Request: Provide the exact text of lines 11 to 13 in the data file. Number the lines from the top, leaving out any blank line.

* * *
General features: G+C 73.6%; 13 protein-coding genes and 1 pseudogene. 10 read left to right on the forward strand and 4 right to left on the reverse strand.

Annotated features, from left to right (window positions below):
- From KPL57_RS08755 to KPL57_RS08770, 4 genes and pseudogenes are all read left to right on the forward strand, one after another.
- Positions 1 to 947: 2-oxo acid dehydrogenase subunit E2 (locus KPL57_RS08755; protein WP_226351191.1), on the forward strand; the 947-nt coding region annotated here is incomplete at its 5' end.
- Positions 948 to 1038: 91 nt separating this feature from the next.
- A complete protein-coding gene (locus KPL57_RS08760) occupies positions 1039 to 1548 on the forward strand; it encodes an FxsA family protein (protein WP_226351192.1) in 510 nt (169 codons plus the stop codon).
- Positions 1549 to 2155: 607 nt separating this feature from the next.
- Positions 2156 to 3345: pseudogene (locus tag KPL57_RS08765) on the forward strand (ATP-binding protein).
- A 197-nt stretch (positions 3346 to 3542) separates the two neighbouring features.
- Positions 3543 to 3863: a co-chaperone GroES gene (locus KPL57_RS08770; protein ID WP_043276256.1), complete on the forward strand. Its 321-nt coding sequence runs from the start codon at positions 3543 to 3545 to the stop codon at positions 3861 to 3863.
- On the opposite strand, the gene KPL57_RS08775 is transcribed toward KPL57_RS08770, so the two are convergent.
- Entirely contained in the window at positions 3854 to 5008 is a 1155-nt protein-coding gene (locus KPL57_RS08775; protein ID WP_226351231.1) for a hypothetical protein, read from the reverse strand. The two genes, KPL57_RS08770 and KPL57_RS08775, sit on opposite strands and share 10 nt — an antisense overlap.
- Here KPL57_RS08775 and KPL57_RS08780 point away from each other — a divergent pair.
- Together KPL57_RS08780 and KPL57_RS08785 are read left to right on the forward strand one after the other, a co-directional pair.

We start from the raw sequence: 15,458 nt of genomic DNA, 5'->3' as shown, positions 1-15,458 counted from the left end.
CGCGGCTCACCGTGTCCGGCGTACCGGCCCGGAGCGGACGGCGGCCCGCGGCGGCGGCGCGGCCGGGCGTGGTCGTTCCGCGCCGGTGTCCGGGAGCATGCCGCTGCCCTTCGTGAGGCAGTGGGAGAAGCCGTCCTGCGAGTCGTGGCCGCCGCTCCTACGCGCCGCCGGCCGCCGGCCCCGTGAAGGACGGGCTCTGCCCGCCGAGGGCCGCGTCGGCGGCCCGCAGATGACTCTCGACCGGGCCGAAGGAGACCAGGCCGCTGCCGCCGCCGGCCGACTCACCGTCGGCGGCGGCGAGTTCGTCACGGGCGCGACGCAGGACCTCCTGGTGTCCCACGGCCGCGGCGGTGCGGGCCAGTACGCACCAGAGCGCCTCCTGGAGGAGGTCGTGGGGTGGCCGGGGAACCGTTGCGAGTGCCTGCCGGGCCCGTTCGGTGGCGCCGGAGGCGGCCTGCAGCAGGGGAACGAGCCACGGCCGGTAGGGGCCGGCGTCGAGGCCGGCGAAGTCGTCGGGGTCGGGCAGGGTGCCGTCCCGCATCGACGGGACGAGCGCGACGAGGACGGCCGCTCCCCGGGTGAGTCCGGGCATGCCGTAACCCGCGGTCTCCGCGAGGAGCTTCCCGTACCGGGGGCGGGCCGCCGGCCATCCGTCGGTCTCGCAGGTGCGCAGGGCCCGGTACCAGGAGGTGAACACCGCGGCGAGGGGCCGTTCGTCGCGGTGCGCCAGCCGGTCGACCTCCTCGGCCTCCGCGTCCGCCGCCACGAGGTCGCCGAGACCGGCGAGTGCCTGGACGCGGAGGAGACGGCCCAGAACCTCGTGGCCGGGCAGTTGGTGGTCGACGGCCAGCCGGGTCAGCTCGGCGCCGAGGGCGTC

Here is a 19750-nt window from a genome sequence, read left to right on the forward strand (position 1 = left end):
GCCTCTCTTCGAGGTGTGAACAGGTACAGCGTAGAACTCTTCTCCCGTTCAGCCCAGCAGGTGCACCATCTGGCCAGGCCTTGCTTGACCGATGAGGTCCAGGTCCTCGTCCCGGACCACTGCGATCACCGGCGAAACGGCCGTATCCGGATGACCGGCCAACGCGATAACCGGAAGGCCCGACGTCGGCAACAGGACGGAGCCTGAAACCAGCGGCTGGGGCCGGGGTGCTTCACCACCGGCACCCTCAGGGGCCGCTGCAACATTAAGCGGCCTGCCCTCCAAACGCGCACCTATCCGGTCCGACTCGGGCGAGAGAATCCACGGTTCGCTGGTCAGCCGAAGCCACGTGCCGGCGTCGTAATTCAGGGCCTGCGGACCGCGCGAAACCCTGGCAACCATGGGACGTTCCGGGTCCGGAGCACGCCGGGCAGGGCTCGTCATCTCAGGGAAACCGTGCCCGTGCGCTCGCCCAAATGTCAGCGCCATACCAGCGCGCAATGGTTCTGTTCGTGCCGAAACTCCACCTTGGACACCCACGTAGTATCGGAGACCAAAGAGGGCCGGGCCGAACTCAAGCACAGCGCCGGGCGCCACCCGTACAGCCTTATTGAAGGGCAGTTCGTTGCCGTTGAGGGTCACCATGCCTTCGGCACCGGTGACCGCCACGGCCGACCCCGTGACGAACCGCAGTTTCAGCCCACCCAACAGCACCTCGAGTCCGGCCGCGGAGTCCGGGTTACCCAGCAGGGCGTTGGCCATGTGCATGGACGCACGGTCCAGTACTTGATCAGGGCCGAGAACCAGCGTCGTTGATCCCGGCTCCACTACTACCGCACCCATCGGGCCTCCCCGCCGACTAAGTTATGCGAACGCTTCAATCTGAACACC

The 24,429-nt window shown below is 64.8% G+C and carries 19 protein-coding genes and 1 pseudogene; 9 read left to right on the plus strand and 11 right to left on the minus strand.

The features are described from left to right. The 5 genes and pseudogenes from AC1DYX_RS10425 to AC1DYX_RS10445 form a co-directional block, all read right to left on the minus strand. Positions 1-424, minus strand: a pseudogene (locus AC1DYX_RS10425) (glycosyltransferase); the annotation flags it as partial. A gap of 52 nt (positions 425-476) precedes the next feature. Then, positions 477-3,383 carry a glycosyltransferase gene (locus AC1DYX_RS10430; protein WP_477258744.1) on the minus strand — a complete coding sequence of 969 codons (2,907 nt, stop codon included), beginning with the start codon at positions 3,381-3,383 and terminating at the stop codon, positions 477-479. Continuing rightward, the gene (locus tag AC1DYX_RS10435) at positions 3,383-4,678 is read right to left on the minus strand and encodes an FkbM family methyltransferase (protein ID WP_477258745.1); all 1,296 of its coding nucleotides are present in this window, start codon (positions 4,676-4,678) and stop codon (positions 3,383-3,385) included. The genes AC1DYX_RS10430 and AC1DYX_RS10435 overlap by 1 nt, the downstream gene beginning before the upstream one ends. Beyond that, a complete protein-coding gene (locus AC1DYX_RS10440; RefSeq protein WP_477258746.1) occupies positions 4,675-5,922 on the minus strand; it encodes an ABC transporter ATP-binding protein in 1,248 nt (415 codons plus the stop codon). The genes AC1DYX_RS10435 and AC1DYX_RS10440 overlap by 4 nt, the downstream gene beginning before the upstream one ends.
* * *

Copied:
- On the opposite strand, the gene KPL57_RS08775 is transcribed toward KPL57_RS08770, so the two are convergent.
- Entirely contained in the window at positions 3854 to 5008 is a 1155-nt protein-coding gene (locus KPL57_RS08775; protein ID WP_226351231.1) for a hypothetical protein, read from the reverse strand. The two genes, KPL57_RS08770 and KPL57_RS08775, sit on opposite strands and share 10 nt — an antisense overlap.
- Here KPL57_RS08775 and KPL57_RS08780 point away from each other — a divergent pair.